Frequently Asked Criminal Law Questions
Top 10 Criminal Law Terms You Should Know
(1) Indictable Offence- An indictable offence (or "felony offence" as it is called in America) is a classification of serious offences with harsh penalties. The accused is afforded a "preliminary hearing" to determine if there is sufficient evidence to warrant the accused being sent to trial. If a trial is necessary, the accused can choose to have a trial by: (a) Judge and jury in the Superior Court, or (b) Judge alone in the Superior Court, or (c) Judge alone in the Ontario Court of Justice. Many serious offences are "straight indictable", such as Robbery, Break & Enter into a dwelling-house, Theft Over $5,000, Fraud Over $5,000, most drug trafficking offences, etc.
(2) Summary Offence- A summary offence (or "misdemeanour offence" as it is called in America) is a classification of less serious offences with less harsh penalties. The accused is not afforded a "preliminary hearing", and the matter proceeds to trial in the Ontario Court of Justice, to be heard by a Judge alone. A common example of a "straight summary" offence is Possession of Marijuana under 30g.
(3) Hybrid Offence- A hybrid offence is one which can be tried either summarily (see (2)) or by indictment (see (1)), depending on what the Crown elects. The Crown will generally proceed summarily if the nature of the offence and the surrounding circumstances are not too serious. Most low-to-moderately serious offences are Hybrid, such as Theft Under $5,000, Assault (including Assault with a weapon and Assault causing bodily harm), Fraud Under $5,000, Mischief Under $5,000, most drug possession charges, Failure to Comply (with recognizance/bail, or probation), drunk driving charges, etc.
(4) Peace Bond- A peace bond is a court order requiring the accused to be of good behaviour and abide by certain conditions for a specified length of time (usually 12 months). A peace bond is considered a very good outcome for the accused, as it does not require them to plead guilty, and it often results in the charges being withdrawn upon signing the peace bond. As such, entry into a peace bond does not amount to a criminal conviction; however, breaching a peace bond is a separate criminal offence and may result in harsher penalties.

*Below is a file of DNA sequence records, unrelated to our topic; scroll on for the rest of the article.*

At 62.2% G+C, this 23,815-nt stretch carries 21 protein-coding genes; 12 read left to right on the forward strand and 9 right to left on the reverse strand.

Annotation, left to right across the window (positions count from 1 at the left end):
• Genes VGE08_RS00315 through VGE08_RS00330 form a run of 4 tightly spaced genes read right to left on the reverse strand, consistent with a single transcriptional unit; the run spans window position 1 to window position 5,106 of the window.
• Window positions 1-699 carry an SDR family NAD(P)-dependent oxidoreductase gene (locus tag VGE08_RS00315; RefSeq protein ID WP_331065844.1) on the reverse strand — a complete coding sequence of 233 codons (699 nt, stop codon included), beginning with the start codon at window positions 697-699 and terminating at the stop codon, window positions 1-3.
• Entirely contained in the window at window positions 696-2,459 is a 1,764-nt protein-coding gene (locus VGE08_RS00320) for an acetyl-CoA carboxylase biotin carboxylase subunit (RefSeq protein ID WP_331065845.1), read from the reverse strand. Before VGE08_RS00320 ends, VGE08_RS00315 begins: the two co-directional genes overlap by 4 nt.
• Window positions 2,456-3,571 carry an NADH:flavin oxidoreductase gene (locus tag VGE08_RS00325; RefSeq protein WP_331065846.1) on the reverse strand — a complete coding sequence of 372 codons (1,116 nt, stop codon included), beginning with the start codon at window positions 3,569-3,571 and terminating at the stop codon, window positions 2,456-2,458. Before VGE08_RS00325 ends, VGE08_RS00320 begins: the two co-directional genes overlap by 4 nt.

(5) Discharge (absolute or conditional)- There are two types of discharges- absolute and conditional. Both involve a finding of guilt by the court, but neither constitutes a criminal record. A conditional discharge has conditions attached to it, which vary based on the nature of the offence. These conditions can include anything from "no contact with the complainant" to "abstain from being in possession of any alcohol". Conversely, an absolute discharge has no conditions attached to it. A discharge (conditional or absolute) can only be imposed if it is deemed to be in the public's interest and if there is no mandatory minimum sentence for the relevant offence.
(6) Crown Pre-Trial (CPT) & Judicial Pre-Trial (JPT)- A Crown Pre-Trial is where the defence counsel and Crown Attorney discuss the case to determine possible resolutions, as well as particulars if the matter will be proceeding to trial (e.g. number of witnesses anticipated, time estimate for the trial, etc.) A Judicial Pre-Trial is similar to a Crown Pre-Trial, except with judicial oversight (i.e. judge can provide input regarding time estimates, possible resolutions, etc.). JPTs are often mandatory when the trial is estimated to last more than one full day.